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Nearly Empty Can

Illustration by Hopkins/The Noun Project

Safely dry up any left-behind latex by mixing in a hardener (try Krud Kutter Waste Paint Hardener, $2.28 for 3.5 oz.; Lowe’s) or cat litter, then dispose. Some recycling centers will take empty latex paint cans, but containers that held oil-based paint are considered hazmat, so you may need to take them to a collection center.

A Little Paint

Illustration by Hopkins/The Noun Project

Got enough to keep around for touch-ups? Ensure paint stays viable by storing it in a sealable container that’s just big enough to fill all the way with your excess. A small metal can (like Behr’s 1-qt. Metal Paint Bucket and Lid, $3.42; Home Depot) is ideal; plastic containers may increase off-gassing. Make sure it’s clearly labeled—paint brand, color, plus where and when you used it— and store in a cool, dry place.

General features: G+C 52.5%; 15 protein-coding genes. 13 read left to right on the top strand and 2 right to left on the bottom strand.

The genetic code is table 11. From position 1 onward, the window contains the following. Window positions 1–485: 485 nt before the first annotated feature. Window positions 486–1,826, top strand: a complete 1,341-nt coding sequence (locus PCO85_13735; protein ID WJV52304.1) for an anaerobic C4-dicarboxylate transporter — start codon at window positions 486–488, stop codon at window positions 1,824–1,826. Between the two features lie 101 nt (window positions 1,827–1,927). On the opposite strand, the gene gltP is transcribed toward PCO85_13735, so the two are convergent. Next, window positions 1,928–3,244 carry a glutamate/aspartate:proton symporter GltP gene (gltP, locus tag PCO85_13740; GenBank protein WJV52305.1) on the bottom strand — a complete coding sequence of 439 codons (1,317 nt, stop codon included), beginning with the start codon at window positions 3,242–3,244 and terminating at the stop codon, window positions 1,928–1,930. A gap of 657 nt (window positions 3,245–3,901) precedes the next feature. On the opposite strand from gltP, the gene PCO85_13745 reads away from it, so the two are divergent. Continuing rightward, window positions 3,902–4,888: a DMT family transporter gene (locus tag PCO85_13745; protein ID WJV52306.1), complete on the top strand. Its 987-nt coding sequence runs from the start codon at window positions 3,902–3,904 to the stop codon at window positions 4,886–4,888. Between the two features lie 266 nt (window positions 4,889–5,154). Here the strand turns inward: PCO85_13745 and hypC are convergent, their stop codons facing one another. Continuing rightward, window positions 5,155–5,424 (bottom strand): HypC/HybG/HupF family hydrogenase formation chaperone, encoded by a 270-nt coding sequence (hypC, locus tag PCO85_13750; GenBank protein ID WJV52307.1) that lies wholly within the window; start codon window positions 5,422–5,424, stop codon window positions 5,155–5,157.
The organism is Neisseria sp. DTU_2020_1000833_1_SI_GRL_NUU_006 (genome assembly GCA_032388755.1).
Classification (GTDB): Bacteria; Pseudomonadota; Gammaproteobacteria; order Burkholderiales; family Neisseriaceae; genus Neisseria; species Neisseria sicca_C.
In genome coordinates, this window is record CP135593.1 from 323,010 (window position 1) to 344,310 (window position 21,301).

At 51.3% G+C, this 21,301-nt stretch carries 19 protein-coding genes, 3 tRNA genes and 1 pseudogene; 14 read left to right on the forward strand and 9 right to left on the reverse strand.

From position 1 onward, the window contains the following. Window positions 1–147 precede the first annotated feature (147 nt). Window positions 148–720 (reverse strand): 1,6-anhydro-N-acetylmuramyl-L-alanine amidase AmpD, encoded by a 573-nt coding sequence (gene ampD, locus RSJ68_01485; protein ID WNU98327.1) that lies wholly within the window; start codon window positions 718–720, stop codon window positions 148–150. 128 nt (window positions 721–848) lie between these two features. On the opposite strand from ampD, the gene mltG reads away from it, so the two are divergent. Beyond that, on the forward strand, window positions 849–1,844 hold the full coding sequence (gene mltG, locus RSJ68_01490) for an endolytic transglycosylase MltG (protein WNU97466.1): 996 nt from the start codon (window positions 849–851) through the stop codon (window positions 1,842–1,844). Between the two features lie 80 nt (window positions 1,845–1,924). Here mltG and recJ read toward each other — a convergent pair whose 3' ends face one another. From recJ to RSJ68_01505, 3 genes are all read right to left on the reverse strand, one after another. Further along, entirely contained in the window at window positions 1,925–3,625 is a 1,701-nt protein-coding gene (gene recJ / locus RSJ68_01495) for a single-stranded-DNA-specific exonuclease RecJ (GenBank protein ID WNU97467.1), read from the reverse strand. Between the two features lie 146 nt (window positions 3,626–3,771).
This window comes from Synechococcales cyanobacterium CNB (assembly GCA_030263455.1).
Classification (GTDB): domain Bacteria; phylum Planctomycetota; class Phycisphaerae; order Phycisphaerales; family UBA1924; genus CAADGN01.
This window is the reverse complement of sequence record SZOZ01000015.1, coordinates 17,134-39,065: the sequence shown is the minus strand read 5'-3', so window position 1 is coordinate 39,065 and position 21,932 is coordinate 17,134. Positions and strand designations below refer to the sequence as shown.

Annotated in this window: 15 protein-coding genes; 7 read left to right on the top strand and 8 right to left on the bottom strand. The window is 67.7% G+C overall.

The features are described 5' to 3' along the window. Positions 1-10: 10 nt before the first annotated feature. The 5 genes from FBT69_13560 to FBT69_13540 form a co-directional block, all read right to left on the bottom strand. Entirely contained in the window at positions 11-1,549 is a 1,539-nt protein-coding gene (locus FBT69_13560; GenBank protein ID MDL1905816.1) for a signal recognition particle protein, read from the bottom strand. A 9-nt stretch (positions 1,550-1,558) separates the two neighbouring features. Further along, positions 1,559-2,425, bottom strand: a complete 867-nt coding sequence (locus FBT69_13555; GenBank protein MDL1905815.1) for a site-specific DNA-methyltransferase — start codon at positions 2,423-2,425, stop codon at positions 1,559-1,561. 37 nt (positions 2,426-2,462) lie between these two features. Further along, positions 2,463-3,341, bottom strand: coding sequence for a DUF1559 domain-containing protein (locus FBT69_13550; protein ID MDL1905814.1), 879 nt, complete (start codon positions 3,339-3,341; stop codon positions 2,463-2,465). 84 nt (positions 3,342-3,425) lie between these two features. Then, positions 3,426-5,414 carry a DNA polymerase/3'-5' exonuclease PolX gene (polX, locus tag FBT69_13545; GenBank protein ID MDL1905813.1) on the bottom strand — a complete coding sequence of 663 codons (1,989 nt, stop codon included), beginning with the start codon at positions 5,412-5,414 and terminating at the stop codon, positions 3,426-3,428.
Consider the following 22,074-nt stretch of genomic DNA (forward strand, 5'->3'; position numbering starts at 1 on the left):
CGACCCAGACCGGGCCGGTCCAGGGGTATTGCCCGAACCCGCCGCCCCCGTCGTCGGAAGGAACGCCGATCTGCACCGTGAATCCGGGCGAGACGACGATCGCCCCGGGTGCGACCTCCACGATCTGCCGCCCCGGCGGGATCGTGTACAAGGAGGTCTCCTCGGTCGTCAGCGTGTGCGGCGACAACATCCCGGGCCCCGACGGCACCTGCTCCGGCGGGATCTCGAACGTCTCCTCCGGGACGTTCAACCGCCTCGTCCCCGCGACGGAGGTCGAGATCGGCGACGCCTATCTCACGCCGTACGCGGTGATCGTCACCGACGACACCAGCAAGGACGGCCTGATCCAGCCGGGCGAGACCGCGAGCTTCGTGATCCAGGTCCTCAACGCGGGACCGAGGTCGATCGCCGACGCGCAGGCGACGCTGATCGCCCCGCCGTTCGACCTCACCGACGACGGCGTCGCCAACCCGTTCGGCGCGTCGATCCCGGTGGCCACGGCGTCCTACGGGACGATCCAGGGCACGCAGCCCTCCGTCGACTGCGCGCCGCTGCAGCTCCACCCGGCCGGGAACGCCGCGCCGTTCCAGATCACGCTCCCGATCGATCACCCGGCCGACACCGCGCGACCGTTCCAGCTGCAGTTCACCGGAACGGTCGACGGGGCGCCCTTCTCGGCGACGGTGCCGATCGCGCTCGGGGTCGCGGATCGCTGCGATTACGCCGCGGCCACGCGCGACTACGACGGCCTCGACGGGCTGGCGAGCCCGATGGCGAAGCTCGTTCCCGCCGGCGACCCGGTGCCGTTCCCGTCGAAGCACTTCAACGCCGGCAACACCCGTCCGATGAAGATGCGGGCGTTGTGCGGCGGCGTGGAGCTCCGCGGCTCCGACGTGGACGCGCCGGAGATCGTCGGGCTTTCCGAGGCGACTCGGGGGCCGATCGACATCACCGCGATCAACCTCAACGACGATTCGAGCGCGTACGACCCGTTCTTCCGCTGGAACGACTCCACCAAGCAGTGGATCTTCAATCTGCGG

Almost a Whole Can

Illustration by Hopkins/The Noun Project

If there’s enough to justify keeping the can, be sure to retain the original label, too (note what you painted and the date). Use a rag to wipe any excess paint from the rim, then tap the lid closed with a rubber mallet.

Full, Unopened Can

Illustration by Hopkins/The Noun Project

Ordered more than you needed? Paint’s often nonreturnable, so consider donating. Contact the theater department at a local school or college to see if they’d like it for sets, or try PaintCare, which recycles unused paint.